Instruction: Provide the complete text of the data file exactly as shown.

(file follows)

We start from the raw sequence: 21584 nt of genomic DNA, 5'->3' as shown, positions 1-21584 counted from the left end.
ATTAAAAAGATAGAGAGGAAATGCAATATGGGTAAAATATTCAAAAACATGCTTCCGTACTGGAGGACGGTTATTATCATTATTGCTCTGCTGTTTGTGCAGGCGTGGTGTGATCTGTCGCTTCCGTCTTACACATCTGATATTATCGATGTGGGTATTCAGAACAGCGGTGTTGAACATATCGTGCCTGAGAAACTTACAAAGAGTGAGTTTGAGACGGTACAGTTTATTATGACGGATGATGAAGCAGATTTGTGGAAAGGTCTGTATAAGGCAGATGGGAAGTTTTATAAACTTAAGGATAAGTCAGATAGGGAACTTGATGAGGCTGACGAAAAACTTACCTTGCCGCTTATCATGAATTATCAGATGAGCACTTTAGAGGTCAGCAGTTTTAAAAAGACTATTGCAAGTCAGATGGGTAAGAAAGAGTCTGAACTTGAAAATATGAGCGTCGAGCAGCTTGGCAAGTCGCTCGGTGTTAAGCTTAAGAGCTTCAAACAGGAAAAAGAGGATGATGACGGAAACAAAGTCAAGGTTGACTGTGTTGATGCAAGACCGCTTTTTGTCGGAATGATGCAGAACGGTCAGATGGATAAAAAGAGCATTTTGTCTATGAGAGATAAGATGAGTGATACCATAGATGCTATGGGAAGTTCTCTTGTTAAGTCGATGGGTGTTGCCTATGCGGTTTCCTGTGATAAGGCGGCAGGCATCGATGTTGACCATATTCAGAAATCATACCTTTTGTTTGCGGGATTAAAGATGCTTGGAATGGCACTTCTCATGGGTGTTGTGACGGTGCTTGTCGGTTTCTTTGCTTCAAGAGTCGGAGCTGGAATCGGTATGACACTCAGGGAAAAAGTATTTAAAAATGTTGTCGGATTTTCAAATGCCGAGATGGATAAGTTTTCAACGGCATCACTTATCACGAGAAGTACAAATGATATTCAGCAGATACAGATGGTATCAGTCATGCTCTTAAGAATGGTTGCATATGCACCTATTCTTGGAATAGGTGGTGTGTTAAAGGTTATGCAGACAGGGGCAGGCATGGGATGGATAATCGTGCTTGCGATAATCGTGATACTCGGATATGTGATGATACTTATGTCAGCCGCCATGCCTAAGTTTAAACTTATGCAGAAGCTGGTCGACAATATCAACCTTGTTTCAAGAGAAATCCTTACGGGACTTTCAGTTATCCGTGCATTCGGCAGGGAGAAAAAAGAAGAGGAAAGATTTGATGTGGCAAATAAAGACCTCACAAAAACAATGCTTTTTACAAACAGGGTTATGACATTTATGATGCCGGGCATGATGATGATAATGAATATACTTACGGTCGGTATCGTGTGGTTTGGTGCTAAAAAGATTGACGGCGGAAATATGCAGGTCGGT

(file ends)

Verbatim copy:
We start from the raw sequence: 21584 nt of genomic DNA, 5'->3' as shown, positions 1-21584 counted from the left end.
ATTAAAAAGATAGAGAGGAAATGCAATATGGGTAAAATATTCAAAAACATGCTTCCGTACTGGAGGACGGTTATTATCATTATTGCTCTGCTGTTTGTGCAGGCGTGGTGTGATCTGTCGCTTCCGTCTTACACATCTGATATTATCGATGTGGGTATTCAGAACAGCGGTGTTGAACATATCGTGCCTGAGAAACTTACAAAGAGTGAGTTTGAGACGGTACAGTTTATTATGACGGATGATGAAGCAGATTTGTGGAAAGGTCTGTATAAGGCAGATGGGAAGTTTTATAAACTTAAGGATAAGTCAGATAGGGAACTTGATGAGGCTGACGAAAAACTTACCTTGCCGCTTATCATGAATTATCAGATGAGCACTTTAGAGGTCAGCAGTTTTAAAAAGACTATTGCAAGTCAGATGGGTAAGAAAGAGTCTGAACTTGAAAATATGAGCGTCGAGCAGCTTGGCAAGTCGCTCGGTGTTAAGCTTAAGAGCTTCAAACAGGAAAAAGAGGATGATGACGGAAACAAAGTCAAGGTTGACTGTGTTGATGCAAGACCGCTTTTTGTCGGAATGATGCAGAACGGTCAGATGGATAAAAAGAGCATTTTGTCTATGAGAGATAAGATGAGTGATACCATAGATGCTATGGGAAGTTCTCTTGTTAAGTCGATGGGTGTTGCCTATGCGGTTTCCTGTGATAAGGCGGCAGGCATCGATGTTGACCATATTCAGAAATCATACCTTTTGTTTGCGGGATTAAAGATGCTTGGAATGGCACTTCTCATGGGTGTTGTGACGGTGCTTGTCGGTTTCTTTGCTTCAAGAGTCGGAGCTGGAATCGGTATGACACTCAGGGAAAAAGTATTTAAAAATGTTGTCGGATTTTCAAATGCCGAGATGGATAAGTTTTCAACGGCATCACTTATCACGAGAAGTACAAATGATATTCAGCAGATACAGATGGTATCAGTCATGCTCTTAAGAATGGTTGCATATGCACCTATTCTTGGAATAGGTGGTGTGTTAAAGGTTATGCAGACAGGGGCAGGCATGGGATGGATAATCGTGCTTGCGATAATCGTGATACTCGGATATGTGATGATACTTATGTCAGCCGCCATGCCTAAGTTTAAACTTATGCAGAAGCTGGTCGACAATATCAACCTTGTTTCAAGAGAAATCCTTACGGGACTTTCAGTTATCCGTGCATTCGGCAGGGAGAAAAAAGAAGAGGAAAGATTTGATGTGGCAAATAAAGACCTCACAAAAACAATGCTTTTTACAAACAGGGTTATGACATTTATGATGCCGGGCATGATGATGATAATGAATATACTTACGGTCGGTATCGTGTGGTTTGGTGCTAAAAAGATTGACGGCGGAAATATGCAGGTCGGT